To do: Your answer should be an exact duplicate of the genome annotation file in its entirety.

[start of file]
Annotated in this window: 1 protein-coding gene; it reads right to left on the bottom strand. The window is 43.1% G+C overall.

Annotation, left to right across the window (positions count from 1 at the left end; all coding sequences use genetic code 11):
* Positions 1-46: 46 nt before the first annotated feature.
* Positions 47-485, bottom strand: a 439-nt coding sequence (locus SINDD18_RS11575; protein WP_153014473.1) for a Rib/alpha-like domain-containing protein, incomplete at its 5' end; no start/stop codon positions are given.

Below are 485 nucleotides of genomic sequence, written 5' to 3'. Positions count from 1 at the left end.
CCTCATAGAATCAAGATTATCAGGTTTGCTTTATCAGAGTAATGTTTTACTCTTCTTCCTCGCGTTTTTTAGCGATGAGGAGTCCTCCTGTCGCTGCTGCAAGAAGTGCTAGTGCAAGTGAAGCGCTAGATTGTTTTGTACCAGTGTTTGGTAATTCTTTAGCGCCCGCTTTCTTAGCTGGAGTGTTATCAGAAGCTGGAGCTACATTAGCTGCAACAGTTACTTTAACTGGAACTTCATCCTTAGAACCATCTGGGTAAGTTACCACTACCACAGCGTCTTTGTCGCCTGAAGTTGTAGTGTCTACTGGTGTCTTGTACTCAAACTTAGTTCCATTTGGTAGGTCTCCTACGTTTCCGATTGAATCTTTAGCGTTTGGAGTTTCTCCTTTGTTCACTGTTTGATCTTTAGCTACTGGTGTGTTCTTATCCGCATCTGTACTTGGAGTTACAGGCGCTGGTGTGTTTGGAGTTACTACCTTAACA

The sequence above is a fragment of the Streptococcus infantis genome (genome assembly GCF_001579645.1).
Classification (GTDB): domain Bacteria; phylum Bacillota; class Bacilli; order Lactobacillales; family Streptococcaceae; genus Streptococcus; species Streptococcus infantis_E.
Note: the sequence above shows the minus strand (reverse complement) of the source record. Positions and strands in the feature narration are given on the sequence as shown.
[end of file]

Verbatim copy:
Annotated in this window: 1 protein-coding gene; it reads right to left on the bottom strand. The window is 43.1% G+C overall.

Annotation, left to right across the window (positions count from 1 at the left end; all coding sequences use genetic code 11):
* Positions 1-46: 46 nt before the first annotated feature.
* Positions 47-485, bottom strand: a 439-nt coding sequence (locus SINDD18_RS11575; protein WP_153014473.1) for a Rib/alpha-like domain-containing protein, incomplete at its 5' end; no start/stop codon positions are given.

Below are 485 nucleotides of genomic sequence, written 5' to 3'. Positions count from 1 at the left end.
CCTCATAGAATCAAGATTATCAGGTTTGCTTTATCAGAGTAATGTTTTACTCTTCTTCCTCGCGTTTTTTAGCGATGAGGAGTCCTCCTGTCGCTGCTGCAAGAAGTGCTAGTGCAAGTGAAGCGCTAGATTGTTTTGTACCAGTGTTTGGTAATTCTTTAGCGCCCGCTTTCTTAGCTGGAGTGTTATCAGAAGCTGGAGCTACATTAGCTGCAACAGTTACTTTAACTGGAACTTCATCCTTAGAACCATCTGGGTAAGTTACCACTACCACAGCGTCTTTGTCGCCTGAAGTTGTAGTGTCTACTGGTGTCTTGTACTCAAACTTAGTTCCATTTGGTAGGTCTCCTACGTTTCCGATTGAATCTTTAGCGTTTGGAGTTTCTCCTTTGTTCACTGTTTGATCTTTAGCTACTGGTGTGTTCTTATCCGCATCTGTACTTGGAGTTACAGGCGCTGGTGTGTTTGGAGTTACTACCTTAACA

The sequence above is a fragment of the Streptococcus infantis genome (genome assembly GCF_001579645.1).
Classification (GTDB): domain Bacteria; phylum Bacillota; class Bacilli; order Lactobacillales; family Streptococcaceae; genus Streptococcus; species Streptococcus infantis_E.
Note: the sequence above shows the minus strand (reverse complement) of the source record. Positions and strands in the feature narration are given on the sequence as shown.